Bernie Sanders drove much of his campaign’s bitter rhetoric toward Hillary Clinton and the Democratic establishment in recent months, according to an expose.
“At the heart of the rage against Hillary Clinton and the Democratic Party, the campaign aides closest to him say, is Bernie Sanders,” Politico reported in the article posted Tuesday night, just as Clinton, the former secretary of state, claimed the Democratic presidential nomination.
The article quoted aides speaking on the record and on background, as well as internal emails. Reporting until recently had attributed the increasingly bitter campaign tone to Sanders' aides. The candidate started out on a positive note last year, praising Clinton for her leadership on some issues and pledging to run an issues-driven campaign.
Sanders, the Independent senator from Vermont and the first Jewish candidate to win major party nominating contests, was behind the decision not to apologize for heated exchanges between his followers and Clinton’s at a Nevada convention, instead sharpening a campaign statement blaming the state party leadership for the unrest.
He made the decision to target Rep. Debbie Wasserman Schultz, D-Fla., the Jewish chairwoman of the Democratic National Committee, after she criticized his campaign’s response to the Nevada controversy, endorsing her primary opponent.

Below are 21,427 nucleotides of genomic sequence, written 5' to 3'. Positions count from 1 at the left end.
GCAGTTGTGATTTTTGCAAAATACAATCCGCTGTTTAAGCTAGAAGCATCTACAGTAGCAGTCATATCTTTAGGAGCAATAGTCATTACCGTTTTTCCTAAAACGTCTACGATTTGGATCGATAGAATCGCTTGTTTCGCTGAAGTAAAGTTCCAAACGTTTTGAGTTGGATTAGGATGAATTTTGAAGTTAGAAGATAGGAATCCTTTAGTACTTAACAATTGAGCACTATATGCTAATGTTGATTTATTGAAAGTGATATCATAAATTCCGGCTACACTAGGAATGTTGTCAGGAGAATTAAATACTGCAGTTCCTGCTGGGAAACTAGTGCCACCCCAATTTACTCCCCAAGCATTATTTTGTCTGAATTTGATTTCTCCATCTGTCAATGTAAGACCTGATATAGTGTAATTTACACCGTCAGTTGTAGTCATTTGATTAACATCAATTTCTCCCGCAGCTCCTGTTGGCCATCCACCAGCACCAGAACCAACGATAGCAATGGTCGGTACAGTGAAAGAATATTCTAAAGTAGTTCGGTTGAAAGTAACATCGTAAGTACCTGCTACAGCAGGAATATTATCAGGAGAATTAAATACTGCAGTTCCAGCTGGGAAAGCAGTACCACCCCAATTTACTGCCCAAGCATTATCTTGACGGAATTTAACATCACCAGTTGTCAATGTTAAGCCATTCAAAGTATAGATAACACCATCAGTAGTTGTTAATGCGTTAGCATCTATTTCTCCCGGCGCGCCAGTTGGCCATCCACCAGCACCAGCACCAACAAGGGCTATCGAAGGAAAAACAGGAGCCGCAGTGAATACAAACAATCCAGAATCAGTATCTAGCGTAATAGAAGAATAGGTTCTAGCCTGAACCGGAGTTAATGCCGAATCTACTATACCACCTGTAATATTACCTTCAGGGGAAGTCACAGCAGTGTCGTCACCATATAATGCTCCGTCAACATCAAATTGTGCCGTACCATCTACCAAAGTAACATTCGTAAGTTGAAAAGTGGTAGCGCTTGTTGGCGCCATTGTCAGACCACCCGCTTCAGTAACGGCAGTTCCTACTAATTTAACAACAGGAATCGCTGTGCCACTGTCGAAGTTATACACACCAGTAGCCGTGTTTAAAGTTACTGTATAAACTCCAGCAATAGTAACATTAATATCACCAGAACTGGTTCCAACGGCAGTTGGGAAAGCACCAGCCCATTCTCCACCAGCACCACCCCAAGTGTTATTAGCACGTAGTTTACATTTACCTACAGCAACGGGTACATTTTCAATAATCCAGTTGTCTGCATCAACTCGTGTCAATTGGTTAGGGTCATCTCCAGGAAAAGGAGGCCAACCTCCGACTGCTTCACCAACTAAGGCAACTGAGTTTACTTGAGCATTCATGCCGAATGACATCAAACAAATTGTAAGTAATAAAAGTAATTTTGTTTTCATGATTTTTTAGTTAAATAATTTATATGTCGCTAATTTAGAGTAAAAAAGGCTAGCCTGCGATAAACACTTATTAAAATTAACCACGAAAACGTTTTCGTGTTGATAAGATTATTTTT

He chose to call Clinton “unqualified” to be president ahead of the New York primary, a sobriquet that the presumptive Republican nominee, Donald Trump, has embraced with glee.
Sanders remains committed to ousting from lead convention roles two Clinton allies, former Rep. Barney Frank, D-Mass., and Connecticut Gov. Dan Malloy, who had criticized Sanders’ campaign, Politico reported.
Sanders was still hopeful, the article said, without citing sources, that Clinton would be indicted before the convention on charges linked to her use of private email while she was secretary of state in President Barack Obama’s first term.
He plans to lay off half his campaign staff Wednesday, Politico reported in a subsequent article.
On Tuesday, Sanders lost four of six nominating contests to Clinton, including the grand prize, California. He vowed in his speech late Tuesday to stick out the contest through the last primary, in Washington D.C., on June 14, but appeared to be more conciliatory than in the recent past. Much of his speech targeted Trump, and he congratulated Clinton on her victories, thanking her for a “gracious” phone call she had made earlier in the evening.
Obama has declared Clinton the winner, although he has yet to formally endorse her. He and Sanders are meeting Thursday at Sanders’ request.